No, Tom and Summer won’t be walking into the sunset together, but their broken affair is a lot more entertaining than most successful ones. (PG-13) Rating: 4 (Posted: 07/31/09)
There’s been plenty of “bad seed” type thrillers produced over the years, where some nice, upper-class white folks lovingly adopt some child only to find out later that said child is some kind of demon/ghost/psycho out to destroy their family. Most of these movies are, frankly, not very good: They are manipulative and rely on goofy shocks and really stupid adults who ignore little things like the child torturing animals and setting fire to things.
While Orphan isn’t anything new here, it is probably the best that has been made in this genre — which is not to mean that it’s good. It’s not. The only thing that’s really effective here is the “twist” at the end, which about half of the audience will figure out before the final act.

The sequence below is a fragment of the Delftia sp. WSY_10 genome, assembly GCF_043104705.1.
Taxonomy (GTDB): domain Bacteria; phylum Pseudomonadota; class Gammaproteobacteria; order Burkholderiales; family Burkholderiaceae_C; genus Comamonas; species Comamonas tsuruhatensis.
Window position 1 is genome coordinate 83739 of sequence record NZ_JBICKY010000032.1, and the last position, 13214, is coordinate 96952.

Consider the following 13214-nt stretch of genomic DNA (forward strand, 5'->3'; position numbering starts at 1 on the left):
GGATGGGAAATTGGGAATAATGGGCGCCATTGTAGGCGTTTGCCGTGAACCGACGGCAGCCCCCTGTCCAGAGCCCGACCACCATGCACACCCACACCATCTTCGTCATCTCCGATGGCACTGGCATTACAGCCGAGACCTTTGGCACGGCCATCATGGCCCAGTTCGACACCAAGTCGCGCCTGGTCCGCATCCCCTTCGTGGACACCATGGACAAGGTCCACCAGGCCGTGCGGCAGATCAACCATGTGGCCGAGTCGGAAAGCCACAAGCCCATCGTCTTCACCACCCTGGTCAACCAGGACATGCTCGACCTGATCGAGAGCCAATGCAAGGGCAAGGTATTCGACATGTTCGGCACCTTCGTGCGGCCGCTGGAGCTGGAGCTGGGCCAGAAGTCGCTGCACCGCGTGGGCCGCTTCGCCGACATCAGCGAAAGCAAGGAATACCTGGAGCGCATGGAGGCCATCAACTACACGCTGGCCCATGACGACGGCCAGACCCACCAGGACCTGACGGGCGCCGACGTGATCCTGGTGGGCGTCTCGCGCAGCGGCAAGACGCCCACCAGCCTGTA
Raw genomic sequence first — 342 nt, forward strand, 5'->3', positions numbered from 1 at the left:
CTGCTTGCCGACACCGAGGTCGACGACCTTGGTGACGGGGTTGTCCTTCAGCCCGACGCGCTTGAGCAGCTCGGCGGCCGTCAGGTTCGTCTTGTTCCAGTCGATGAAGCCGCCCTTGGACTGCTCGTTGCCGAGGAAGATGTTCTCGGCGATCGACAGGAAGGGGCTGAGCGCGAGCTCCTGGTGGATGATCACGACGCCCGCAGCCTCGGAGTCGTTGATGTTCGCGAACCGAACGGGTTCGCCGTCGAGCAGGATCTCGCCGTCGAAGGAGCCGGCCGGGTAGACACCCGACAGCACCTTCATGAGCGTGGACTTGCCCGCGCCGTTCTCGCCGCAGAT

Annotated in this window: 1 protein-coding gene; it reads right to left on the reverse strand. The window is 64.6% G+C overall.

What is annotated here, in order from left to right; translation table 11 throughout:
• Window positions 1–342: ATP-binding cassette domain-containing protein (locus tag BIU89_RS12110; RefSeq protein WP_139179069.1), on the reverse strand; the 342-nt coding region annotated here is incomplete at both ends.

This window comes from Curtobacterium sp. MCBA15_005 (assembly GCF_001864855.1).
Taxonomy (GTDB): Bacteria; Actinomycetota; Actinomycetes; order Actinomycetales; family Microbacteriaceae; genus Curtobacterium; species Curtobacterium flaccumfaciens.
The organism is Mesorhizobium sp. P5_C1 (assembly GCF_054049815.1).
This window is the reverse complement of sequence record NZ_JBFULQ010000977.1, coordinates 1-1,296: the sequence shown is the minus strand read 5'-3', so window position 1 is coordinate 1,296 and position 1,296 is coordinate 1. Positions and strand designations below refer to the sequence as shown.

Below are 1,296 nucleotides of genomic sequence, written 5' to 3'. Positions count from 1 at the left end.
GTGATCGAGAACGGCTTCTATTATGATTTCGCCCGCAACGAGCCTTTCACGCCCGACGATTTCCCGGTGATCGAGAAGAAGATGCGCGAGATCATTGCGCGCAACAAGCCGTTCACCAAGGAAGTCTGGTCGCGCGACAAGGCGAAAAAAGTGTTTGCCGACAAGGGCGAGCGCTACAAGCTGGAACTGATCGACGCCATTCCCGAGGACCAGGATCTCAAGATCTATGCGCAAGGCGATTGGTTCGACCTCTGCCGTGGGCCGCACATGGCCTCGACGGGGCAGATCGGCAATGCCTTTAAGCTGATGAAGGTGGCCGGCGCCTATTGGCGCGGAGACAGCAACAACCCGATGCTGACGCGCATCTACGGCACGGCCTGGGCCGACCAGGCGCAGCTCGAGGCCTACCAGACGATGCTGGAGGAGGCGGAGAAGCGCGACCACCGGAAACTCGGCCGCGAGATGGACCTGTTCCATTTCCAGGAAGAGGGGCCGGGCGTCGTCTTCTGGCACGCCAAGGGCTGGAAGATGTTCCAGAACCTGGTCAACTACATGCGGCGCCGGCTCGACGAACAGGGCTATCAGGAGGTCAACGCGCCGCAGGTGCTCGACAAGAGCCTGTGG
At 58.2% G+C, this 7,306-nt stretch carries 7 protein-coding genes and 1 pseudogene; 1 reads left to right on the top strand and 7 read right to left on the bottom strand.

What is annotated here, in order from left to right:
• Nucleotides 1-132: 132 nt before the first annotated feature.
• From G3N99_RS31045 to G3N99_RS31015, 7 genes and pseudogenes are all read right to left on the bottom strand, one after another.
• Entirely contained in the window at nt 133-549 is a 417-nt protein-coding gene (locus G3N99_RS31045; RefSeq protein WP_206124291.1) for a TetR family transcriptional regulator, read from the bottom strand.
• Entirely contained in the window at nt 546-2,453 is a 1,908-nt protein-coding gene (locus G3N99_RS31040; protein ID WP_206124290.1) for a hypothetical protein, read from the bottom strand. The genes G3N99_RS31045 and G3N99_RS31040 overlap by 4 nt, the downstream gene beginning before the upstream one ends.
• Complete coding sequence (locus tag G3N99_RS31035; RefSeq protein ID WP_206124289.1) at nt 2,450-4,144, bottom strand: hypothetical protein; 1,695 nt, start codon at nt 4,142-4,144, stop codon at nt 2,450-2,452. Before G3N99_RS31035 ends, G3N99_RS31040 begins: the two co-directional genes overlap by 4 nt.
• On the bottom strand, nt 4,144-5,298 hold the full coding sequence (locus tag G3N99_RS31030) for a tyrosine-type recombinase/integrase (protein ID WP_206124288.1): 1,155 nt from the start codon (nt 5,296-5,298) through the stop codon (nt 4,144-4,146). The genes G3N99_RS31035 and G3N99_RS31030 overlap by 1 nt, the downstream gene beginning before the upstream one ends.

John and Kate Coleman, an upper-class yuppie-type couple with two lovely children, live in a multi-million dollar house. Despite that, all is not well: Kate has suffered a miscarriage (this fact is mercilessly beaten over the audience’s head), and wants another child. Enter Esther, a Russian orphan the couple becomes charmed with during a visit to your standard nun-run orphanage. After about thirty seconds, they decide to take her home, and bam! She’s in their house, wearing creepy clothes and acting progressively more violent.
Kate (Vera Farmiga) begins to suspect something is wrong with little Esther, who is obviously far smarter than any of the adults around her. The dad, John (Peter Sarsgaard) is…well, he’s a moron. He refuses to believe his own wife’s suspicions about his precious Ester, and spends most of the movie wandering around in some kind of bizarre haze of ridiculous denial. Esther covers her tracks by threatening her siblings with knives and John’s gun (which he kept in a safe with the key in a box right next to it).